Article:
How strong is WSF?

Discussion in 'Technologies and Hardware' started by mgrynberg, Jan 8, 2011.

  1. mgrynberg
    mgrynberg New Member
    Hi All,

    I'm new here and I'm working on a pretty ambitious project - a 6x17 panoramic camera.
    I'm planning to use WSF as material but I'm slightly worried about its rigidity.
    I need the camera to be rigid.
    I'm currently making wall between 3mm and 8mm depending on their placement, and I use reinforcements here and there.
    One major concern of mine is the lens cone for the camera.
    That's what connects the body to the lens - the most expensive part of the camera.
    What wall thickness should I use to make sure it won't budge?

    Maybe to simplify, lets say I have a hollow cube, or a cylinder. What wall thickness would be appropriate to make it really rigid in WSF?

    Thanks a bunch!


  2. jasolo
    jasolo New Member
    I should be more worried about the opacity of the material: 2mm of White SF can be enough rigid but let pass some light. I don't know the result with Black SF or wider walls.
  3. dizingof
    dizingof New Member
    3mm wall will be very rigid and tough.
    You can see here an example i printed:
    Charging Dock for iPhone 3G/4G

  4. mgrynberg
    mgrynberg New Member
    Thanks for the replies guys...

    jasolo: 100% correct, the plan is to use BSF but I asked the properties for WFS to get the most answers possible... I assumed BSF has the exact same properties since it's the same material just died. Is that not the case?

    dizingof: so that wavy upright is 3mm and 100% rigid?

  5. dizingof
    dizingof New Member
    yes this specific wavy upright is 3mm thick and very rigid.

    However.. since WSF is porous which gives it it's flexing properties i've learned the "hard way" that large prints could flex and bend if weight is applied.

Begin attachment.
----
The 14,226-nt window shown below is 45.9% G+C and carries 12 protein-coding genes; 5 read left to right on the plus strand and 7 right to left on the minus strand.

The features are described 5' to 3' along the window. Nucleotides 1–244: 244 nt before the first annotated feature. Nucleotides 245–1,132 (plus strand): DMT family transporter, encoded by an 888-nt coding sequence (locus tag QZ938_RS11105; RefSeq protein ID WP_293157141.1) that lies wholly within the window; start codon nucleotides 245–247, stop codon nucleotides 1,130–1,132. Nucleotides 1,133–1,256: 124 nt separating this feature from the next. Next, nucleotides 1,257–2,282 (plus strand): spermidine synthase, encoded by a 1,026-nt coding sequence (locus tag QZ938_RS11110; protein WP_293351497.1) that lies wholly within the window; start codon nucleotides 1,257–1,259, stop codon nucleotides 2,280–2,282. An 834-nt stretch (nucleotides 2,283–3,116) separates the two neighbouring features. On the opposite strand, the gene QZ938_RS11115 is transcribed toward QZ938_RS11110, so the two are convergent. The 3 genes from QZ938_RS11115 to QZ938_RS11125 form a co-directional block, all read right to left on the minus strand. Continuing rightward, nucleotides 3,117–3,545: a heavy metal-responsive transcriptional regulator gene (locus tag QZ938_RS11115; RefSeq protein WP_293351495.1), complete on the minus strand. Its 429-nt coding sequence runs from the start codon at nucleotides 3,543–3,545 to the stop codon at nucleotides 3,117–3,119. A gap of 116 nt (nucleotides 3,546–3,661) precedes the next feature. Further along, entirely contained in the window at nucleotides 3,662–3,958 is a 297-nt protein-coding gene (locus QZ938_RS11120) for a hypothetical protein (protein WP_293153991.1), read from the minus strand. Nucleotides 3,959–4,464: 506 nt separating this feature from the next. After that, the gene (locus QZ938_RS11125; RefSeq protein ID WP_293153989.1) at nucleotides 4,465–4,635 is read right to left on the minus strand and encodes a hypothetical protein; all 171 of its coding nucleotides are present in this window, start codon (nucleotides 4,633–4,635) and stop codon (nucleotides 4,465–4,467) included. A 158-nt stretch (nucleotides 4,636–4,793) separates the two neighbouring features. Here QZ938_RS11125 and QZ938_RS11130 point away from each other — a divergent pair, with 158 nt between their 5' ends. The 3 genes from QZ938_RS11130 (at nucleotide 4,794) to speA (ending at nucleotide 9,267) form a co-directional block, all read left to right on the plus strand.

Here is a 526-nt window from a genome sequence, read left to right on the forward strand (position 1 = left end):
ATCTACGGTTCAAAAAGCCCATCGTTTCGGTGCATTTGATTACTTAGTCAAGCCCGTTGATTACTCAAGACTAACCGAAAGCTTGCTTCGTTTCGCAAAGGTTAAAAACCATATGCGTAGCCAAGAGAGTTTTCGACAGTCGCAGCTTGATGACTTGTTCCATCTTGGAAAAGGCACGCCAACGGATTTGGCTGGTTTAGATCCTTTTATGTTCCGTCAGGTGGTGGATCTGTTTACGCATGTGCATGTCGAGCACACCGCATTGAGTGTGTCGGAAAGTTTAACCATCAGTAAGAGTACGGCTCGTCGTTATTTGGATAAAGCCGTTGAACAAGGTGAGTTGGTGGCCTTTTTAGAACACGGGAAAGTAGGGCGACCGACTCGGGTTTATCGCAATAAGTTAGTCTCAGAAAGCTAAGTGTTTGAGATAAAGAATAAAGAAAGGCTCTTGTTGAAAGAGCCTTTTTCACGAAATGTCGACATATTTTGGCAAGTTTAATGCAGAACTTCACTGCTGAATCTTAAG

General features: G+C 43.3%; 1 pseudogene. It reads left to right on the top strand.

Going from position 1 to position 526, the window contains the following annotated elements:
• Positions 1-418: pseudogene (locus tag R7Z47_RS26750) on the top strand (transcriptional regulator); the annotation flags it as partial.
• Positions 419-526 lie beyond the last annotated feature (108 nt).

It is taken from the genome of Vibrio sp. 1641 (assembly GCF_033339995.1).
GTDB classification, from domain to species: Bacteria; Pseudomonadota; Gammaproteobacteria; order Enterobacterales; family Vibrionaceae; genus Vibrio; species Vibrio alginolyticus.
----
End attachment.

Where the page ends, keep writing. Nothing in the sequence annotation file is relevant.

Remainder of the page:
such as this design: ch.html?gid=sg28396

    or this: ch___2.html?gid=sg28396

    I finally ended up with this functional design and in Alumide: .html?gid=sg28396

    so it really depends on your design functionality.

    so far Alumide turned out to be the best rigid material for me.
    (haven't tested gray robust - don't like the FDM printing looks)

    Hope this helps

  6. mgrynberg
    mgrynberg New Member
    That's some awesome designs you got there...
    I think your problem of side arms bending under the weight of the iphone is most likely cause by torque because the attachment point of the iphone is off center of gravity unlike in the alumide model... Did you try models 1 and 2 in alumide?
    Anyhow, I doubt it would apply to me since I'm modeling fairly bulky symmetrical pieces...
    Plus I don't have much choice because of the size of the parts... Anything other than WSF shoots the price through the roof...

  7. dizingof
    dizingof New Member
    Well if you're going for the 3mm wall thickness might as well print it cheaply in sandstone for testing purposes then if all OK order it in WSF.

  8. mgrynberg
    mgrynberg New Member
    Because of the size, sandstone is $30 more than WSF, and about the same as BSF...
    part 1 is 25x7x5.5cm with ~20% density and part 2 is 19x7x9cm with ~15% density so I get the volume discount in wsf...

    So I'm gonna have to take a leap of faith and hope the my design will hold up...
  9. dizingof
    dizingof New Member
    Good luck :cool:
  10. TimberWolf
    TimberWolf New Member
    I am not sure what your 6x17 camera looks like, but I am a photographer myself.

    If you want a really sharp image, you need to ensure that your film/sensor plane (assuming film here, a 6x17 sensor would cost you a few cars) is really parallel and rigid to your lens.